Author:      Sure. “Do-Ye0n Performs a Cost-Benefit Analysis on a Career Based on Questionable Activities” is part of Crooked V.2. It’s a background exploration of Do-Ye0n, an inept fuck-up. Everyone assumes criminals are masterminds. If they ARE masterminds, they fix the system so they aren’t criminals. At least, that’s what happens today. Criminals are the folks just short of manipulating society to believe they are doing the right thing. Do-Ye0n just doesn’t work hard enough. So he continues to fall off the edge of competency.

This is important to my writing. Masterminds are a fiction. Everyone is just trying to get it right. Criminals don’t aspire to be criminal – they aspire to survive and maybe a bit more.

Name some common elements in your writing: villains, magic, red-herring twists, the unfortunate ensign, mysterious phenomena, asyndeton, sentence fragments etc.

Author:      A common element? The gap between technologies. Quality assurance does their best to make things work right, but there’s always an edge case between THIS thing and THAT thing.

What was your first goal when you started your journey to becoming an author? Has that changed?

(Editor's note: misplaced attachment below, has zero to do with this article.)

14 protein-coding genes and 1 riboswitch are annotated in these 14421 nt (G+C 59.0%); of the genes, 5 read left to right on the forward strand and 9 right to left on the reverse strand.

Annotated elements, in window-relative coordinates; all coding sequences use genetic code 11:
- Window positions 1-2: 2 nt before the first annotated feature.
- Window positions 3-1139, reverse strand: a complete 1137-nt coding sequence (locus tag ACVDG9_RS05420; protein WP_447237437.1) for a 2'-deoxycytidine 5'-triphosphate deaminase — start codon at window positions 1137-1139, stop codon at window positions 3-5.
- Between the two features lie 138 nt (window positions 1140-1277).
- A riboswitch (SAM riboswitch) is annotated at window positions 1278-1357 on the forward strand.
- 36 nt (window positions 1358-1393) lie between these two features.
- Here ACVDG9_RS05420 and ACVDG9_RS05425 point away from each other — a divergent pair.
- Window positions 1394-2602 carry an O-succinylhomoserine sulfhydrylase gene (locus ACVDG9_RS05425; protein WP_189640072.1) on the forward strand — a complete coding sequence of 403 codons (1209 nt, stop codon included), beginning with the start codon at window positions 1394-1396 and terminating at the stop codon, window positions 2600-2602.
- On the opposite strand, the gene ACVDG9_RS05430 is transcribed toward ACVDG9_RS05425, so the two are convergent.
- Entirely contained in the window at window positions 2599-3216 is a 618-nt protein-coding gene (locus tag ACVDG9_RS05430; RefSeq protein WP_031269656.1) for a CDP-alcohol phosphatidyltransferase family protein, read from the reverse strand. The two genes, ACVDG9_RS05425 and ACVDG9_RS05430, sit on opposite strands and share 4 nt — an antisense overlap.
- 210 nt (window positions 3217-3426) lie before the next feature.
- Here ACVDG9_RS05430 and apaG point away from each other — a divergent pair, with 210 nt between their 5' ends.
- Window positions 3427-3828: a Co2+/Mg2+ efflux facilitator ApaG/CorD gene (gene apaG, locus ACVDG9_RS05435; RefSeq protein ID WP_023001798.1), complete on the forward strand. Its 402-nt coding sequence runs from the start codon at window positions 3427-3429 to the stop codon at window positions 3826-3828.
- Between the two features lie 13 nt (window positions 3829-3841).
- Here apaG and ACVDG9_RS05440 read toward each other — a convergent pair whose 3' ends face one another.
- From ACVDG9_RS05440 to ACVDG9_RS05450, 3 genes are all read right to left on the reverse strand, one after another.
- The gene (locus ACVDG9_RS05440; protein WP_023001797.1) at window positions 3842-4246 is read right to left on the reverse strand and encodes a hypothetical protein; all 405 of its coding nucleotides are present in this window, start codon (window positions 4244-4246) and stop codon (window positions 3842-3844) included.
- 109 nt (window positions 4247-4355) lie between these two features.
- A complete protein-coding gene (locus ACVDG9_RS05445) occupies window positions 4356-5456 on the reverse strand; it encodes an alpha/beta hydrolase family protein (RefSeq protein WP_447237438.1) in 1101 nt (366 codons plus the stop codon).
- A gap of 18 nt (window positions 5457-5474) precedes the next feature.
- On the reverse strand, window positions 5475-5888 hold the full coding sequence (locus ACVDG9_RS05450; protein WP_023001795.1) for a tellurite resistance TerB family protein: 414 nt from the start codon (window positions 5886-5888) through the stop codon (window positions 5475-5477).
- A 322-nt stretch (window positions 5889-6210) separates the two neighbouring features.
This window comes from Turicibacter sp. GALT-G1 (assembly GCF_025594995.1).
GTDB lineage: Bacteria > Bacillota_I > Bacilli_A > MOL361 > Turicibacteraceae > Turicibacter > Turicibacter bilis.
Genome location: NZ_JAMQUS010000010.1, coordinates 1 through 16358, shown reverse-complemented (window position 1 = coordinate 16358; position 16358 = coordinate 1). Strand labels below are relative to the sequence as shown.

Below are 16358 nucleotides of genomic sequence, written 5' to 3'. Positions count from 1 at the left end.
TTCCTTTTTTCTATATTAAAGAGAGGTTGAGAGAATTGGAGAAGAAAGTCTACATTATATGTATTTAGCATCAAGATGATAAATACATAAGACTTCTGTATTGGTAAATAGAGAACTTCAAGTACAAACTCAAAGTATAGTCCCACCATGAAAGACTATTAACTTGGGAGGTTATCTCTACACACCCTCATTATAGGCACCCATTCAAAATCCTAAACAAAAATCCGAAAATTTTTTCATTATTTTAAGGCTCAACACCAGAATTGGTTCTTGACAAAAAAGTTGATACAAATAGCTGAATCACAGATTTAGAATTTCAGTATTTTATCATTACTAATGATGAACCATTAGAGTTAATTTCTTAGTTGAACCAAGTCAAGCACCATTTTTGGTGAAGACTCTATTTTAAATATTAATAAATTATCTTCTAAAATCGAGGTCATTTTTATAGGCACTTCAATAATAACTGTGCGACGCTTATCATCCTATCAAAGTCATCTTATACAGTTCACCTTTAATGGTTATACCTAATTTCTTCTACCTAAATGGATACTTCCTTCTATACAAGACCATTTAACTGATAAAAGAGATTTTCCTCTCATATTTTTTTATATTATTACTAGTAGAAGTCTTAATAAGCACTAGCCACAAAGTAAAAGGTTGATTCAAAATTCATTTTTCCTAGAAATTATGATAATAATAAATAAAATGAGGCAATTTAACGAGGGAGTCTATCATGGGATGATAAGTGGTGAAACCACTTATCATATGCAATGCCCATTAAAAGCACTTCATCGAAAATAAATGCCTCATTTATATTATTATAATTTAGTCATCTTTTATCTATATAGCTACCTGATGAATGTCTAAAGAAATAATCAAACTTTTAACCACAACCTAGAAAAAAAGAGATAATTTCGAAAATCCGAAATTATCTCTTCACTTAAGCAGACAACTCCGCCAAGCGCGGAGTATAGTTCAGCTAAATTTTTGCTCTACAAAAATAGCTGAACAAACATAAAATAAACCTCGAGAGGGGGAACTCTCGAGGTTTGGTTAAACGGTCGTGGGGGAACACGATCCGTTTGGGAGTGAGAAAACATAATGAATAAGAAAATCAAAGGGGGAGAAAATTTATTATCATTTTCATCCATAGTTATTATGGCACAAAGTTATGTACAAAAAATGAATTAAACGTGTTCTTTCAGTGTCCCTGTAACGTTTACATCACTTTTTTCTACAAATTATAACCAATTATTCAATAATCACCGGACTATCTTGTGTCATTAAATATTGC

Author:      Someone needed to write this thing. I’m the only person (I know of) with this combination of skills. So I was chosen to write it. I wish I had a better grasp of the medium, but I am what I am.

What do you want your readers to get out of your works?

Author:      Enjoy the story. Oh please…enjoy what I write.

What part of the author process are you working on or studying most now?

Author:      Stop using cliches. Use semi-colons, colons, dashes, and em-dashes correctly. Learn more about the stupid english language.

Seriously – programming languages are so much easier than english. Punctuation is predictable, spelling is absolute, the syntax makes sense. That leaves me to fixing bugs – but that’s just logical errors. Why can’t english be that simple?

What has been your favorite part of the writing and querying or publishing process?

Author:      I love when characters reveal themselves. I know they are fictional, but they develop personalities. That’s also somewhat of a pain in the ass – some characters decided they didn’t want to cooperate with the overall story when it was too late to write them out. So I need to accommodate their needs. What a bunch of complainers.

Which authors write similar books to yours? How did you find them?

Author:      I admire Andy Weir. He works hard to make sure his stories exist within the bounds of physics.

Have you always read in the genre you wanted to write in? Do you think that’s made it easier or harder to create new stories?